Just hours after firefighters declared it was fully contained, the smoldering wildfire that started last week in Thousand Oaks came to life again Tuesday, sending 60-foot-high flames roaring down coastal mountains and around a beachfront condo complex in the southernmost tip of Ventura County.
The flare-up came as Ventura County Fire Chief George E. Lund was telling the Board of Supervisors that property damage in the fire topped $12 million--a figure almost twice as high as previous estimates--and county firefighting costs totaled $9 million.
The wind-driven rebirth of the 8-day-old, 42,644-acre fire near the Los Angeles County line came late in the morning, just as firefighters were being dispatched to a huge new blaze across the Los Angeles County line in Topanga Canyon near Malibu.
Fearing the two fires could mesh and destroy everything between them, Ventura County commanders ordered up reserves and sent dozens of strike teams to the Pacific Coast Highway to battle the new offshoot of the Green Meadow fire as it threatened more than a dozen coastal homes in Ventura County.
After sending home more than half the firefighters from the Thousand Oaks command post by Monday, officials there tore down a “Check Out” sign and replaced it with a “Check In” sign.
By nightfall, the offshoot fire had grown to more than 750 acres, but Lund predicted it could be surrounded with firebreaks overnight.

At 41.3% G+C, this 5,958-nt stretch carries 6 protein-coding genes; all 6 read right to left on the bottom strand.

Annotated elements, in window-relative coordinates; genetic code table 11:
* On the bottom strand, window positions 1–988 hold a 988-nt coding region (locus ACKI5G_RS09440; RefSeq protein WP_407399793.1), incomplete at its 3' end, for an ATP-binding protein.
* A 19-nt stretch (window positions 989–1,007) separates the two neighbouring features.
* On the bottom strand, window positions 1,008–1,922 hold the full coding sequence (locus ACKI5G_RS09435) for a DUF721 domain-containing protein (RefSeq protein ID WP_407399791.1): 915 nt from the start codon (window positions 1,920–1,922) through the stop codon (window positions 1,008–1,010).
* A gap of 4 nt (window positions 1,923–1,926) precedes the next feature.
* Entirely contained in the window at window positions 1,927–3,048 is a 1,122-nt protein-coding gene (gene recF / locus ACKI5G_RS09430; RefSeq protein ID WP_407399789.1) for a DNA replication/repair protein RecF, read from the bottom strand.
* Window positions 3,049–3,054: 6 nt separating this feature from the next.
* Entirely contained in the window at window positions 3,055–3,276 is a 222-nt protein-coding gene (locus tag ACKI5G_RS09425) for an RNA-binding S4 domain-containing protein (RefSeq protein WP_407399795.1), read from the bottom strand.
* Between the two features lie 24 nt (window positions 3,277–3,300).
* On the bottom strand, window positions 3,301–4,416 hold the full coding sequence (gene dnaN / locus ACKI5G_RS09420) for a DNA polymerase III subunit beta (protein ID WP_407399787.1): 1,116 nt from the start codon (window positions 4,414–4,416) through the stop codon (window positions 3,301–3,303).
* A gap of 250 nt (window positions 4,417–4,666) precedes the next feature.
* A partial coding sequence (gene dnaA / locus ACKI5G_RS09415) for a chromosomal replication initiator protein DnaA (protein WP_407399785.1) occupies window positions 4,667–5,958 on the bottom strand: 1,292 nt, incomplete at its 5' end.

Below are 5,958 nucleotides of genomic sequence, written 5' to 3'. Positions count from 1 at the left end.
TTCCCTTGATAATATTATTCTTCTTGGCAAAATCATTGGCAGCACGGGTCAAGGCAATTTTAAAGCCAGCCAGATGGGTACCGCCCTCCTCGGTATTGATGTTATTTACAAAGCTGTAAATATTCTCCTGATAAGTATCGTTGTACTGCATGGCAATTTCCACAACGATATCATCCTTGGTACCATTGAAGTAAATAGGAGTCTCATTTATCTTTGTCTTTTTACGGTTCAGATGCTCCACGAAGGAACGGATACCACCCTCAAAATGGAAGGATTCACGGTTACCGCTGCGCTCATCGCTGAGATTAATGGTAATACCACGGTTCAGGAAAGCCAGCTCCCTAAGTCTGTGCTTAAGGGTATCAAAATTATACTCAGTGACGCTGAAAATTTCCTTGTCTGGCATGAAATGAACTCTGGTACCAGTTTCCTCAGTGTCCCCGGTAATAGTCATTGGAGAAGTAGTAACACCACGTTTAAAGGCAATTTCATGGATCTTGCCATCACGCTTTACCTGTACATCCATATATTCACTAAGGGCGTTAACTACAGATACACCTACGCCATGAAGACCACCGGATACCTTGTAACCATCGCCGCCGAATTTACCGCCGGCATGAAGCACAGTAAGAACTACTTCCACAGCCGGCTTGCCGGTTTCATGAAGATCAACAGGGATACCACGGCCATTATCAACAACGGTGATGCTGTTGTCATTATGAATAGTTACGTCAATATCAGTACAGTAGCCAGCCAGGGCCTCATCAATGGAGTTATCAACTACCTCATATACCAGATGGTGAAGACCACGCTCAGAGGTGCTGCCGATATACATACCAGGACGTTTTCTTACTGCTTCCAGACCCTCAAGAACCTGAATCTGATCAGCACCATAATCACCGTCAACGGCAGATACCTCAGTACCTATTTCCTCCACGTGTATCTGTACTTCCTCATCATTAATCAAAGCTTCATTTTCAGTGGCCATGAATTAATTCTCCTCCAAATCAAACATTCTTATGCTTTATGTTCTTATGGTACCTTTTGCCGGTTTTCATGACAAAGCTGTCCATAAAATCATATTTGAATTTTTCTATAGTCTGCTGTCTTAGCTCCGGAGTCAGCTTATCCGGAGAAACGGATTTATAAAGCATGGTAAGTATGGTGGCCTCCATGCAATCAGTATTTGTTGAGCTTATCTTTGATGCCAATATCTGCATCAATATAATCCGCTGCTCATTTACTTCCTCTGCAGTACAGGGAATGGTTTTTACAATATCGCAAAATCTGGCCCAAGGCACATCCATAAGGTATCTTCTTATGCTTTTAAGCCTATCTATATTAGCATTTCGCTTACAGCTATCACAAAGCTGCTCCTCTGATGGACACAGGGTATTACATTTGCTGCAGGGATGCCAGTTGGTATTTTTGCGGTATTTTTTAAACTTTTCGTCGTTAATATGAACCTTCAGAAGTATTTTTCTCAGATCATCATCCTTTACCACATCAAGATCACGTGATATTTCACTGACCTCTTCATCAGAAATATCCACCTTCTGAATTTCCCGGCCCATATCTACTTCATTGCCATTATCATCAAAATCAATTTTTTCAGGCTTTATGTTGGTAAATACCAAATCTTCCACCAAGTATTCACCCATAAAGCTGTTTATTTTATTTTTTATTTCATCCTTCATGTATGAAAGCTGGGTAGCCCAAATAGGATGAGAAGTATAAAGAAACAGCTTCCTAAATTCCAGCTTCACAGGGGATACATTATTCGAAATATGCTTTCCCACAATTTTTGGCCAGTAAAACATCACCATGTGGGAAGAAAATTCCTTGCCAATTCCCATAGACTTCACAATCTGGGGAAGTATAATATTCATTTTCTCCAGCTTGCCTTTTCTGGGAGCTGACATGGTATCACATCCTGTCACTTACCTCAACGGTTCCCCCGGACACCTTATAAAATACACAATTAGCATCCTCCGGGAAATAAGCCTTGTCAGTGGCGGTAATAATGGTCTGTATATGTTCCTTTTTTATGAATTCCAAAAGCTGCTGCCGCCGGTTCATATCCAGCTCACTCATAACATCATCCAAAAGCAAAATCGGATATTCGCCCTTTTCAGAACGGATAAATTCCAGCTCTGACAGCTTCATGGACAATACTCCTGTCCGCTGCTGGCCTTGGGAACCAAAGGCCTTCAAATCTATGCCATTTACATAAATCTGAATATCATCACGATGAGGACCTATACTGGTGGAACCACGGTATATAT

“Overall, things are looking much better for Ventura County,” said Lund. “From what I’m told, I believe they’ll get around it tonight. Our chief there is pretty optimistic.”
Embers had rekindled in the 45 m.p.h. wind gusts and spread quickly from spot blazes to a mile-wide line of crackling flame that leaped over canyons and threatened beachfront homes along the Pacific Coast Highway.
The fire destroyed brush in Leo Carillo State Park in Los Angeles County and surrounded the nearby Malibu Bay Club, a condominium complex across the county line in Ventura County on cliffs overlooking the Pacific Ocean.
Flames jumped Pacific Coast Highway about 2 p.m. Tuesday just west of the Ventura County line.
Jack Kirchner, a state parks ranger, was doing his best to protect Leo Carillo State Beach when the wind shifted and sent flames toward his Ventura County home half a mile away.
By the time he arrived, flames had raced down both sides of his property and reached the ocean. Then the fire worked its way back up a slope and into his back yard. Firefighters were already working to save the house, spraying water over the brush between his back yard and the beach.
“A 60-foot wall of flames was reaching right over the house,” said Kirchner, who had lived in the home with his fiancee and four children for only about two months.
Kirchner’s fiancee had left to pick up the children at school about half an hour before the fire surrounded the house on all sides. “If the firefighters would not have been here I would have lost everything.”